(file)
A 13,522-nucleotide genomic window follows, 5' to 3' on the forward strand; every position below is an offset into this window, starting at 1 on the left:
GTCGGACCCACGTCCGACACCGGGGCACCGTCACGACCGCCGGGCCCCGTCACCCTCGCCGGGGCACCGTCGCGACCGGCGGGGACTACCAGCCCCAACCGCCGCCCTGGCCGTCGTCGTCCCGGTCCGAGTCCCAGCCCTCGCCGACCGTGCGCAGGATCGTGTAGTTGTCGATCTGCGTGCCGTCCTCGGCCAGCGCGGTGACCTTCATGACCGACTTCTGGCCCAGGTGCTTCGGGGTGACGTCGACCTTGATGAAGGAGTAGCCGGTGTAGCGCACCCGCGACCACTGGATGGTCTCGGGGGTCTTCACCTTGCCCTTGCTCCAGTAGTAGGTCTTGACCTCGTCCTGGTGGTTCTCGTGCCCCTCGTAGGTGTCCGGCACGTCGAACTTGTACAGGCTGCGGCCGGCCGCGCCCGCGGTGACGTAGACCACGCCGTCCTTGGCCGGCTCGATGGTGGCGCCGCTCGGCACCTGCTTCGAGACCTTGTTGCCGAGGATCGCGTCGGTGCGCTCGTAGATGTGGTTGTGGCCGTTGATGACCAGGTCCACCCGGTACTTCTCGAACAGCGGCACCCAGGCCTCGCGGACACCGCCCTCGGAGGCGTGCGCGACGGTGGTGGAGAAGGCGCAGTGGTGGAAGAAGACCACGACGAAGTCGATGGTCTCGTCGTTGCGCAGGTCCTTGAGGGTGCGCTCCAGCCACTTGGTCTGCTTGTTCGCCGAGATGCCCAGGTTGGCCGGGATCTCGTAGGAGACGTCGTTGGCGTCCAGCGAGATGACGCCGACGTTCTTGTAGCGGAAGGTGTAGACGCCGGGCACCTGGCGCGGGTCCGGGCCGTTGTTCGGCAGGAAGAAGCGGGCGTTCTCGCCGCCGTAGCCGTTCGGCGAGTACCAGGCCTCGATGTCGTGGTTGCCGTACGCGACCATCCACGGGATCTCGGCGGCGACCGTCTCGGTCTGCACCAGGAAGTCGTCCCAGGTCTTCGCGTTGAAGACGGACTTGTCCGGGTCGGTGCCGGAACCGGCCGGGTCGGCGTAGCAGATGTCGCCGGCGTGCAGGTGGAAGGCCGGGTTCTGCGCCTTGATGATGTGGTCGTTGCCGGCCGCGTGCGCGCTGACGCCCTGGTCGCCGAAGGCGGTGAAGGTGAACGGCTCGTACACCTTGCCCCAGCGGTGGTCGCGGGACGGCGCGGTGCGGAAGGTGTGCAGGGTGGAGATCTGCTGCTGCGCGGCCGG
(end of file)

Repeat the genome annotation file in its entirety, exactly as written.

A 13,522-nucleotide genomic window follows, 5' to 3' on the forward strand; every position below is an offset into this window, starting at 1 on the left:
GTCGGACCCACGTCCGACACCGGGGCACCGTCACGACCGCCGGGCCCCGTCACCCTCGCCGGGGCACCGTCGCGACCGGCGGGGACTACCAGCCCCAACCGCCGCCCTGGCCGTCGTCGTCCCGGTCCGAGTCCCAGCCCTCGCCGACCGTGCGCAGGATCGTGTAGTTGTCGATCTGCGTGCCGTCCTCGGCCAGCGCGGTGACCTTCATGACCGACTTCTGGCCCAGGTGCTTCGGGGTGACGTCGACCTTGATGAAGGAGTAGCCGGTGTAGCGCACCCGCGACCACTGGATGGTCTCGGGGGTCTTCACCTTGCCCTTGCTCCAGTAGTAGGTCTTGACCTCGTCCTGGTGGTTCTCGTGCCCCTCGTAGGTGTCCGGCACGTCGAACTTGTACAGGCTGCGGCCGGCCGCGCCCGCGGTGACGTAGACCACGCCGTCCTTGGCCGGCTCGATGGTGGCGCCGCTCGGCACCTGCTTCGAGACCTTGTTGCCGAGGATCGCGTCGGTGCGCTCGTAGATGTGGTTGTGGCCGTTGATGACCAGGTCCACCCGGTACTTCTCGAACAGCGGCACCCAGGCCTCGCGGACACCGCCCTCGGAGGCGTGCGCGACGGTGGTGGAGAAGGCGCAGTGGTGGAAGAAGACCACGACGAAGTCGATGGTCTCGTCGTTGCGCAGGTCCTTGAGGGTGCGCTCCAGCCACTTGGTCTGCTTGTTCGCCGAGATGCCCAGGTTGGCCGGGATCTCGTAGGAGACGTCGTTGGCGTCCAGCGAGATGACGCCGACGTTCTTGTAGCGGAAGGTGTAGACGCCGGGCACCTGGCGCGGGTCCGGGCCGTTGTTCGGCAGGAAGAAGCGGGCGTTCTCGCCGCCGTAGCCGTTCGGCGAGTACCAGGCCTCGATGTCGTGGTTGCCGTACGCGACCATCCACGGGATCTCGGCGGCGACCGTCTCGGTCTGCACCAGGAAGTCGTCCCAGGTCTTCGCGTTGAAGACGGACTTGTCCGGGTCGGTGCCGGAACCGGCCGGGTCGGCGTAGCAGATGTCGCCGGCGTGCAGGTGGAAGGCCGGGTTCTGCGCCTTGATGATGTGGTCGTTGCCGGCCGCGTGCGCGCTGACGCCCTGGTCGCCGAAGGCGGTGAAGGTGAACGGCTCGTACACCTTGCCCCAGCGGTGGTCGCGGGACGGCGCGGTGCGGAAGGTGTGCAGGGTGGAGATCTGCTGCTGCGCGGCCGG